The Premier of Ontario has declared a province-wide state of emergency and issued a stay-at-home order in response to rising COVID-19 variant infection rates.
Tue, 23 Jun 2020
At yesterday’s meeting, town staff provided Council with an update to the town’s coyote management program, which includes a newly developed Coyote Education and Response Procedure and Coyote Response Strategy. The new procedure addresses community concerns regarding the presence of coyotes in residential neighbourhoods and provides a clear strategy for how the town and community partners will respond to situations involving coyotes.
“The Town of Oakville has had a coyote management program in place since 2012 when the Oakville Wildlife Strategy (OWLS) was approved by Council. Coyotes are part of our natural environment and they are here to stay. The new procedure creates a better understanding of coyote behaviour to help residents to feel safe and understand the appropriate responses to coyote encounters. It also provides protocols for the town when responding to coyotes in residential areas,” said Mayor Burton.
Coyotes are commonly found in urban areas such as Oakville. They are usually wary animals and are not considered to be a significant risk to people. However, intentional and unintentional feeding and allowing pets to roam freely contribute to coyotes losing their inhibitions towards people and becoming attracted to residential neighbourhoods.
The new Coyote Education and Response Procedure provides best practices to deter coyotes from approaching people and private property, such as:
The procedure also lays out the various responsibilities that the town and other community partners will take to respond to various incidents involving coyotes, such as interaction with pets, presence of dens and pups, unusual aggressive behaviour and sick or injured coyotes.
The town’s coyote management plan does not support the use of relocation or removal programs. Removal programs have proven ineffective to reduce coyote populations or address root causes of conflicts. Municipalities must act in accordance with the provincial government’s Fish and Wildlife Conservation Act which states that captured wildlife must (generally) be returned within 24 hours and within one kilometre of where it was caught. Research shows that coyotes often return to their original location within a short period of time, or are often quickly replaced by transient coyotes looking for a vacant home range.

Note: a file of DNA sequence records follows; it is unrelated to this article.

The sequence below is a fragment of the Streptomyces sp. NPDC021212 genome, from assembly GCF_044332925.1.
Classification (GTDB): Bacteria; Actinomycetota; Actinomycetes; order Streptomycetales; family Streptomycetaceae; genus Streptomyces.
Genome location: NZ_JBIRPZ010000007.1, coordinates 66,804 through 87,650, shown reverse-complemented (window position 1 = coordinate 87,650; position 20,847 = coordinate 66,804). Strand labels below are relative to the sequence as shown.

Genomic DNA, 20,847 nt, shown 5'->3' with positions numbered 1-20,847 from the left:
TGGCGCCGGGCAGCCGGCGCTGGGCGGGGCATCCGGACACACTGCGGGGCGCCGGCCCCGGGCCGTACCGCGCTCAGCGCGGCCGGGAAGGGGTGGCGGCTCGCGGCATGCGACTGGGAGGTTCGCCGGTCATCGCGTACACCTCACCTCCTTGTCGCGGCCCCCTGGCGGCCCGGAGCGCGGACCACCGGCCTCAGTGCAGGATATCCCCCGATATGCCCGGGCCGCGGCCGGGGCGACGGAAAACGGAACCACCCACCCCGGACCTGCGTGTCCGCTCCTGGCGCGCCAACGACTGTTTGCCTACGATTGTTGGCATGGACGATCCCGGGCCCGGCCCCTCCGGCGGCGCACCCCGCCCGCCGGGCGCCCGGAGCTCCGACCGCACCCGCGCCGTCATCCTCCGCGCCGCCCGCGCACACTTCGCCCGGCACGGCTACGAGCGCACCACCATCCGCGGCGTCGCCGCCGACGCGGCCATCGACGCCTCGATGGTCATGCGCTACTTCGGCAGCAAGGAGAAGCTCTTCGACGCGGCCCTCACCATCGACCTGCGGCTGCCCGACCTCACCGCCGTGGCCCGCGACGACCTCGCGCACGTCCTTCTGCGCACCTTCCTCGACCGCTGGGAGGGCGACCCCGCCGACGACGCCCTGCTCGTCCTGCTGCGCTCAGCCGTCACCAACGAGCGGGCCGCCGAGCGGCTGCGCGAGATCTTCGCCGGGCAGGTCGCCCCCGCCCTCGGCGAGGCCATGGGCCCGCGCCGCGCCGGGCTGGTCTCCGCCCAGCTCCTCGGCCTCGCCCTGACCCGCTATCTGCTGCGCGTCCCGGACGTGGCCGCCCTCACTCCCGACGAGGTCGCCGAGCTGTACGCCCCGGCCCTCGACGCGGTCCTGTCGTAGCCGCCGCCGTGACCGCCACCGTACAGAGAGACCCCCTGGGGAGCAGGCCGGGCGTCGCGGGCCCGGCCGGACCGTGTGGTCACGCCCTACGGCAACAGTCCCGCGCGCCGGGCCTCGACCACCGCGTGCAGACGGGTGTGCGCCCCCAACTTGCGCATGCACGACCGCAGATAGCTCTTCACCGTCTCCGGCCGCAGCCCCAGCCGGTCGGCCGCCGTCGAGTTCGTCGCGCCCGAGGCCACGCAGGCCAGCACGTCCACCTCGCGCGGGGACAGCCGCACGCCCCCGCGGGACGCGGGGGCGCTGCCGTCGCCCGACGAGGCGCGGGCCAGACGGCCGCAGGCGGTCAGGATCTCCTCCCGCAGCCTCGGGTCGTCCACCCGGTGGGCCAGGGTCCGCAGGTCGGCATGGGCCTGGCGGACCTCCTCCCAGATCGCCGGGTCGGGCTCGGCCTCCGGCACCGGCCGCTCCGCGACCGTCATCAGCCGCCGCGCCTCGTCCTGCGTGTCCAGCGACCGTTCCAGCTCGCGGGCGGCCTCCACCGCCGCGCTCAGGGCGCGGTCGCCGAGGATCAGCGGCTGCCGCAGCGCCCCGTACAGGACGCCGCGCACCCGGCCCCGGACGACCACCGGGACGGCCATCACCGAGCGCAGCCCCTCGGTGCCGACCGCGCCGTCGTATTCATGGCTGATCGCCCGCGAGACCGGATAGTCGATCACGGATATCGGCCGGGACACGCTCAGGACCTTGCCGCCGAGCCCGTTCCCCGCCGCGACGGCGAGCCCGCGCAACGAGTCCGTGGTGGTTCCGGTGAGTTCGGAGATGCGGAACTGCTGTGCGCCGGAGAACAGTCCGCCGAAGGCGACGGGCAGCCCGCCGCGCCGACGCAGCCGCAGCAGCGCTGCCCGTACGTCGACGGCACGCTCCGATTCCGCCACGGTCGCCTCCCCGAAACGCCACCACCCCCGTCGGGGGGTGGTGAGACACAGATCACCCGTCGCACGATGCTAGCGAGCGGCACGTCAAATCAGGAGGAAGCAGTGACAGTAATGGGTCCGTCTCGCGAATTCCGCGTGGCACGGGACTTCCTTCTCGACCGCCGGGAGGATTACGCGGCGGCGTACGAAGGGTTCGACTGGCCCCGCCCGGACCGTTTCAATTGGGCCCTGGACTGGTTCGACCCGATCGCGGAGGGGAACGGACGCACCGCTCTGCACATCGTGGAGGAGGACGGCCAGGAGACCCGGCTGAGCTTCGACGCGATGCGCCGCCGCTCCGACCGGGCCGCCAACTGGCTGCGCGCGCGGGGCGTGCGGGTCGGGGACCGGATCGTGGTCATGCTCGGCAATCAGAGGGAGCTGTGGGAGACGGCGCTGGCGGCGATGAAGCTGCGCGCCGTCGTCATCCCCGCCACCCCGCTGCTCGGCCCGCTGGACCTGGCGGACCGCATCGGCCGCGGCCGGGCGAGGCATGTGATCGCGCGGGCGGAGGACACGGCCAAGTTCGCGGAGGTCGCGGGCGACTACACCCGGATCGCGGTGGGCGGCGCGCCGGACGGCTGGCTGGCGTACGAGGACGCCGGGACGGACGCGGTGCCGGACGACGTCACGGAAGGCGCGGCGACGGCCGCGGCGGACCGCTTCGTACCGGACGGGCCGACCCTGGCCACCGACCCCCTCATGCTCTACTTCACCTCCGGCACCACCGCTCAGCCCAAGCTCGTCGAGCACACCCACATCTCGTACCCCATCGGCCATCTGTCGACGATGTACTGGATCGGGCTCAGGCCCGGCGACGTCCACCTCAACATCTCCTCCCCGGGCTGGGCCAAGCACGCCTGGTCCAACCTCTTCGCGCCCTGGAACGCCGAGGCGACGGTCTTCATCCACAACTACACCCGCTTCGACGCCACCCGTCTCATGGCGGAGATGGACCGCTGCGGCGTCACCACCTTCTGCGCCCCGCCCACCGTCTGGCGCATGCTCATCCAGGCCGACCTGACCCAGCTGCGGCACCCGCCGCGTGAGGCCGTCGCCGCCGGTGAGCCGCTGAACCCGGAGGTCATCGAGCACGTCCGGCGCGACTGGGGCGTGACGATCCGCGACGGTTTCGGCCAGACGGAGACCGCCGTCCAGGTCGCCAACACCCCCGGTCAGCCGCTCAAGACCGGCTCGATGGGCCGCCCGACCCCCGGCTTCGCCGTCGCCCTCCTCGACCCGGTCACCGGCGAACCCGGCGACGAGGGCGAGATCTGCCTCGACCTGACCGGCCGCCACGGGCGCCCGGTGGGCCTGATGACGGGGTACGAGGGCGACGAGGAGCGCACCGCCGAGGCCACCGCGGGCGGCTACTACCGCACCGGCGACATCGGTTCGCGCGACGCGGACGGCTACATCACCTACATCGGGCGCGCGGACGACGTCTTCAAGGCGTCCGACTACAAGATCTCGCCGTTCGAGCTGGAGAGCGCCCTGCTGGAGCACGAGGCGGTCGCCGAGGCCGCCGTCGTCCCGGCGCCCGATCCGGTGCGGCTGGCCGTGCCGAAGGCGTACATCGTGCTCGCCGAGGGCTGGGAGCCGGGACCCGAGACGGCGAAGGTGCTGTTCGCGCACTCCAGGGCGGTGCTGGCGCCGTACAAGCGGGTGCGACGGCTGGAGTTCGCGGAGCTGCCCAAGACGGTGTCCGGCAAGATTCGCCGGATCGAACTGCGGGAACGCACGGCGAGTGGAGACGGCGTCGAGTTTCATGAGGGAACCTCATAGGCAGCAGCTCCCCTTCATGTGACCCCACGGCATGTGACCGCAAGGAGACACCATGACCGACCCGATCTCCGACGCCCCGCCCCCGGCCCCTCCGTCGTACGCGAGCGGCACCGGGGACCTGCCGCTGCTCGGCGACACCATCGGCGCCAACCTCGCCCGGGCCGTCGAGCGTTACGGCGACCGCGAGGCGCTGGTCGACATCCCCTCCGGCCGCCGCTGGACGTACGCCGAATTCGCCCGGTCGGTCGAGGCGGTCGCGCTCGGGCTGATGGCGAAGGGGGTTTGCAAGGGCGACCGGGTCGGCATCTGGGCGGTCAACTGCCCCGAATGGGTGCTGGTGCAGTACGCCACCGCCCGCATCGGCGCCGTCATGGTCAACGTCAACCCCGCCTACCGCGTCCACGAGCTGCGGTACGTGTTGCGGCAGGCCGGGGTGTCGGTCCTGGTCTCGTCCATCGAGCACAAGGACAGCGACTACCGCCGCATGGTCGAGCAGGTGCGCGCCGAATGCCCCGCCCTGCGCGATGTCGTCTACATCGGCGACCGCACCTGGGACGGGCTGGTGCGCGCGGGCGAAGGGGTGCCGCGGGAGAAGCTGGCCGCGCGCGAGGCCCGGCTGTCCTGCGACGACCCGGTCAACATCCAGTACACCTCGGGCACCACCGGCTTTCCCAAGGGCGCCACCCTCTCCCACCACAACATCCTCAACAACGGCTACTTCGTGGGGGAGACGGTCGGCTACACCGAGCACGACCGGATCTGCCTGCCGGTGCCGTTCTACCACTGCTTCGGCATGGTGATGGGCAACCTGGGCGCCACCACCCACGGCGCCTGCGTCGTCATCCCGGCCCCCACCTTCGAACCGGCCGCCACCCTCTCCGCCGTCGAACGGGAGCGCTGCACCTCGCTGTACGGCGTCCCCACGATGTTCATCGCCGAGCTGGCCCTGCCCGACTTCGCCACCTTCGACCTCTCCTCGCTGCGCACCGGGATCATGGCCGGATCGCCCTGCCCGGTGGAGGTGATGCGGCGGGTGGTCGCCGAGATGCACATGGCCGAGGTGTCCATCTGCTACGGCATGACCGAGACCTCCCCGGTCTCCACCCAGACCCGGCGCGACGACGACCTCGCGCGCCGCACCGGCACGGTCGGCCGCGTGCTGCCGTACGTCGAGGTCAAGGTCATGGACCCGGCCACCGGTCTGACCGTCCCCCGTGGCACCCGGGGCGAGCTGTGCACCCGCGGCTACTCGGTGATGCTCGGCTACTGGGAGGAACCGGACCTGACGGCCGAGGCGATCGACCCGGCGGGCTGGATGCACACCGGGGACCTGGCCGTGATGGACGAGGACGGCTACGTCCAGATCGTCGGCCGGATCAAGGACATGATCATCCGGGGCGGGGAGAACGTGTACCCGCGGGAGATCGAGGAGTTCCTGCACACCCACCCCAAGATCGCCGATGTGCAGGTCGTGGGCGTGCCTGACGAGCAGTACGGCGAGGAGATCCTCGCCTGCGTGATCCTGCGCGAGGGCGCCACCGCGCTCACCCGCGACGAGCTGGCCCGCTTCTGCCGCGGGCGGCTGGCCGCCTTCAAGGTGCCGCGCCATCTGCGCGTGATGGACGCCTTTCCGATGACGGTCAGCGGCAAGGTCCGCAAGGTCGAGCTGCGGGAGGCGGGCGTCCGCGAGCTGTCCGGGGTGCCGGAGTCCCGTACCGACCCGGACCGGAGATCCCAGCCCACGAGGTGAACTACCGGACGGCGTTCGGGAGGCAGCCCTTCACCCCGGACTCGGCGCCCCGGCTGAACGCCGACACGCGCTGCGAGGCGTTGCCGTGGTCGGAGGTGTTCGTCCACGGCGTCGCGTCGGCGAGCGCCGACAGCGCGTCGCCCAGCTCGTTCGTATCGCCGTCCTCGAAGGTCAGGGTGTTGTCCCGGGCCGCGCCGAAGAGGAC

“The co-existence approach to coyotes and other wildlife such as foxes is based on evidence from wildlife experts as well as proven field experience within local municipalities,” said Selena Campbell, acting director, Municipal Enforcement Services. “With the tools and techniques in our procedure, most negative coyote interactions can be prevented.”
Along with the new Coyote Education and Response Procedure, the town provides a variety of resources and information to residents such as: wildlife page on oakville.ca with tips, facts and a coyote reporting form and mapping feature; a how-to hazing video; social media awareness campaigns; signage where coyotes are known to be active with information on what to do if a coyote is encountered; and public information meetings.
The town will be hosting the next public information meeting on Thursday, June 25 at 6:30 pm. for those wanting to learn more about coyote behaviour and what to do should you encounter them while out in your yard or neighbourhood. You can watch the meeting on the town’s Live Stream page or email email@example.com to receive details on how to log in to participate from your home computer or phone.
To review the Coyote Education and Response Procedure and Coyote Response Strategy and more wildlife-proofing information, visit our Coyotes page.